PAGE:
A Way of Life

It’s not a RELIGION! It’s a WAY OF LIFE!!1!1

I’ve heard this said about Shinto, Hinduism, and increasingly of Buddhism as well. Implicit in this exclamation is the assumption that religions cannot be “ways of life.” This is a very unfortunate assumption that takes as default the entirely modern, Western mode of relating to spirituality, in which religion is totally divorced from all other areas of life.

In the US, “The Separation of Church and State” is in fact Federal Law…indeed, it a founding law, and I don’t think any reasonable human being would argue that this is for the best. The centuries of religious warfare in all corners of the globe are pretty solid evidence that theocracies are just not a very good idea.

However, I find it problematic that “Eastern” religions such as Buddhism and Hinduism are so often dismissed, especially by Western pagans, as being “ways of life” rather than real religions, because – as stated earlier – it assumes as default that modern Western religions as they have been practiced in the past couple of centuries are how religion has to work.

Labeling Asian (as well as other non-Western) religions as lifestyles or ways of life frankly trivializes them, and also erases a vast swathe of European history when religion was very much a way of life. For better or worse, it has only been in the past few hundred years that it has become normal for religion to be stuffed away in private.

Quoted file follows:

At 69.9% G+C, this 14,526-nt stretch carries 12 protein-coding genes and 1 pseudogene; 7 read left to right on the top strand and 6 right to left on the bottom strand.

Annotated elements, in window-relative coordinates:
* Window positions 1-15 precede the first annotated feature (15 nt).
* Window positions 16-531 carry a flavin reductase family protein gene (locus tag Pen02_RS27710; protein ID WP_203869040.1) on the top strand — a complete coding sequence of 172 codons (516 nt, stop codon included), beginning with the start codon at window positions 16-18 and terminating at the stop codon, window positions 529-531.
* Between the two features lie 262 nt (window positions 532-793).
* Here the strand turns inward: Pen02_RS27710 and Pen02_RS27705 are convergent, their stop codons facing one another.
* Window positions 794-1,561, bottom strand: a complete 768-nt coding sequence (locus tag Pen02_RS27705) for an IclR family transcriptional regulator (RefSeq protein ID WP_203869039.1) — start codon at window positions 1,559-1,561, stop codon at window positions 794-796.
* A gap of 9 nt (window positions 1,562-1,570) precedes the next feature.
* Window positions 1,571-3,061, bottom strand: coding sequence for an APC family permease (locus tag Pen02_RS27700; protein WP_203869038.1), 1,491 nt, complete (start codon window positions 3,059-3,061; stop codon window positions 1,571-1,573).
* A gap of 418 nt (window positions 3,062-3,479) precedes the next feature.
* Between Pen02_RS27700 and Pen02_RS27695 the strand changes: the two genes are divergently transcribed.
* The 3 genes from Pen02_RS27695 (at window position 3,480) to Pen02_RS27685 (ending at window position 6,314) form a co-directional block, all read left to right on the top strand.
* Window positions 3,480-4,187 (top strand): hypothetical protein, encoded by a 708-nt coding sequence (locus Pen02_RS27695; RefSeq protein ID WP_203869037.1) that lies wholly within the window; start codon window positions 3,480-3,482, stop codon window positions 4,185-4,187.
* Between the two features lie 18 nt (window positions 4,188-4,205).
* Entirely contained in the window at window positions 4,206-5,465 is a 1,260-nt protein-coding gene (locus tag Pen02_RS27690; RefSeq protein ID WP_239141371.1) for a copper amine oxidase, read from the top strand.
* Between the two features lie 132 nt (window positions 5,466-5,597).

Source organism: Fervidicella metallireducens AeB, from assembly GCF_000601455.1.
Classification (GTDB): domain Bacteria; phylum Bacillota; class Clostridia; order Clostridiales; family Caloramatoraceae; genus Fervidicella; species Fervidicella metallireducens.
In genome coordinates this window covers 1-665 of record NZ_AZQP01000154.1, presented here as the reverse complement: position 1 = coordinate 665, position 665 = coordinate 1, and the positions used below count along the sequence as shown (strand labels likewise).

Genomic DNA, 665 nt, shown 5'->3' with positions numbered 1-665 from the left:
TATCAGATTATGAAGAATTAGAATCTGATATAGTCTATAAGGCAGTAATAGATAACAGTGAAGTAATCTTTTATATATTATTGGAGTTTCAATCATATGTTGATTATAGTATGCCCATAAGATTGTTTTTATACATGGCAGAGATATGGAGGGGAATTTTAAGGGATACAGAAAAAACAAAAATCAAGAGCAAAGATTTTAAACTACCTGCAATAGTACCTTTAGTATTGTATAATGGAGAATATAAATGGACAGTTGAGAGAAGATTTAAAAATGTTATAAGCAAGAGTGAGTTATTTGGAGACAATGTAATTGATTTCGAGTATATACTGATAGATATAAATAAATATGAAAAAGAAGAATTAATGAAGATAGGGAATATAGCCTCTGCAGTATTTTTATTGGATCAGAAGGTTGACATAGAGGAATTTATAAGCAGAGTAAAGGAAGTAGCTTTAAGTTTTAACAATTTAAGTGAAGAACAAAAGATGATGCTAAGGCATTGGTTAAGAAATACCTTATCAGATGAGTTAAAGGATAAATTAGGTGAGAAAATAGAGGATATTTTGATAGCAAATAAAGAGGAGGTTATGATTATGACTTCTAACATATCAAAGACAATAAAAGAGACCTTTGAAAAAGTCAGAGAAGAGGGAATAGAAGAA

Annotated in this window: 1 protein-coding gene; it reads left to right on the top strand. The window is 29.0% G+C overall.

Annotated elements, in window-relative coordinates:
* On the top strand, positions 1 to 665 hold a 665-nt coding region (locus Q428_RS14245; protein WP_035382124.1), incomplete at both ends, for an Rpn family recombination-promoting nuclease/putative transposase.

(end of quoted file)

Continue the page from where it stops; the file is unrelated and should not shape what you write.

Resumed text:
4 thoughts on “A Way of Life

  1. I’ve also heard that said of Christianity- it’s the “Spirituality = authentic personal & good vs. Religion= institutional, dogmatic & bad” meme once again. Seriously, whatever people, if you look them up in the dictionary, they mean about the same thing. In the case of Asian religions, I think Westerners who are alienated from Christianity romanticize them as being more freeform or whatever which is kinda funny considering how many rules some of them can have. They project their Orientalist fantasies onto it rather than seeing them in their own right.

  2. Well, I think you said it a lot better than I did. 🙂 There’s also a tendency to make Asian religions all love and light and sparkly rainbows – like you said, it’s that reaction to the Western models most of us have grown up with. Yet Buddhism is definitely NOT a happy, sparkly religion. It can be a very stark, pessimistic one…in fact, that’s by definition the Buddhist definition of life. It’s the First Noble Truth – “life is suffering.” What various Buddhist sects and denominations decide to DO about the First Noble Truth is often a defining feature in their theology.

    Hmmm….I think that would be a good blog post in its own right!

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